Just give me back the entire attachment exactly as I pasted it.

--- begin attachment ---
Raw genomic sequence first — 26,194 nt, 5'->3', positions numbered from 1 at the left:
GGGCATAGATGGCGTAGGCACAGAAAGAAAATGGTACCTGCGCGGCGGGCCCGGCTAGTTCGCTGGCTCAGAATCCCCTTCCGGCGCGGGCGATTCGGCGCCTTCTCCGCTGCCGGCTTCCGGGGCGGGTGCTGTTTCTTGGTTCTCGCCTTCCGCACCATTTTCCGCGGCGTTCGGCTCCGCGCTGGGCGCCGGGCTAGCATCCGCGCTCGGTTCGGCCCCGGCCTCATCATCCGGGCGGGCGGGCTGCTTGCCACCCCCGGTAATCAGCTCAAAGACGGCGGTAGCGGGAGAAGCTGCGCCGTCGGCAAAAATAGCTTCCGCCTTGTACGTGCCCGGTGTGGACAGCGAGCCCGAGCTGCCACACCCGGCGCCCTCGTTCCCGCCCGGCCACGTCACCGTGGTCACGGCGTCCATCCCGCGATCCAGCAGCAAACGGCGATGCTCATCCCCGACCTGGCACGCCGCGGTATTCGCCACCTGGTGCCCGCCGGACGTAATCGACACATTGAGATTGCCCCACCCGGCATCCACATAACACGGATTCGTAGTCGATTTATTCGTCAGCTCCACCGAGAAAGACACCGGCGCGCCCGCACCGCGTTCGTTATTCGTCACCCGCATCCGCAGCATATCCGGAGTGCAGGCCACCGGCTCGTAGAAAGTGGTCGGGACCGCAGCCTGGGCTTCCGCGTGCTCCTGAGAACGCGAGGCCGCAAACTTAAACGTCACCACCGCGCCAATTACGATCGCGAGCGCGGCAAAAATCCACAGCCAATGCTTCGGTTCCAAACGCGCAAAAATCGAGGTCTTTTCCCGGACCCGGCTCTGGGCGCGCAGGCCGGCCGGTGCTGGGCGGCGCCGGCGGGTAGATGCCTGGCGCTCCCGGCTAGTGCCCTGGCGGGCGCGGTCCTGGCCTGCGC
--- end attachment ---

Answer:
Raw genomic sequence first — 26,194 nt, 5'->3', positions numbered from 1 at the left:
GGGCATAGATGGCGTAGGCACAGAAAGAAAATGGTACCTGCGCGGCGGGCCCGGCTAGTTCGCTGGCTCAGAATCCCCTTCCGGCGCGGGCGATTCGGCGCCTTCTCCGCTGCCGGCTTCCGGGGCGGGTGCTGTTTCTTGGTTCTCGCCTTCCGCACCATTTTCCGCGGCGTTCGGCTCCGCGCTGGGCGCCGGGCTAGCATCCGCGCTCGGTTCGGCCCCGGCCTCATCATCCGGGCGGGCGGGCTGCTTGCCACCCCCGGTAATCAGCTCAAAGACGGCGGTAGCGGGAGAAGCTGCGCCGTCGGCAAAAATAGCTTCCGCCTTGTACGTGCCCGGTGTGGACAGCGAGCCCGAGCTGCCACACCCGGCGCCCTCGTTCCCGCCCGGCCACGTCACCGTGGTCACGGCGTCCATCCCGCGATCCAGCAGCAAACGGCGATGCTCATCCCCGACCTGGCACGCCGCGGTATTCGCCACCTGGTGCCCGCCGGACGTAATCGACACATTGAGATTGCCCCACCCGGCATCCACATAACACGGATTCGTAGTCGATTTATTCGTCAGCTCCACCGAGAAAGACACCGGCGCGCCCGCACCGCGTTCGTTATTCGTCACCCGCATCCGCAGCATATCCGGAGTGCAGGCCACCGGCTCGTAGAAAGTGGTCGGGACCGCAGCCTGGGCTTCCGCGTGCTCCTGAGAACGCGAGGCCGCAAACTTAAACGTCACCACCGCGCCAATTACGATCGCGAGCGCGGCAAAAATCCACAGCCAATGCTTCGGTTCCAAACGCGCAAAAATCGAGGTCTTTTCCCGGACCCGGCTCTGGGCGCGCAGGCCGGCCGGTGCTGGGCGGCGCCGGCGGGTAGATGCCTGGCGCTCCCGGCTAGTGCCCTGGCGGGCGCGGTCCTGGCCTGCGC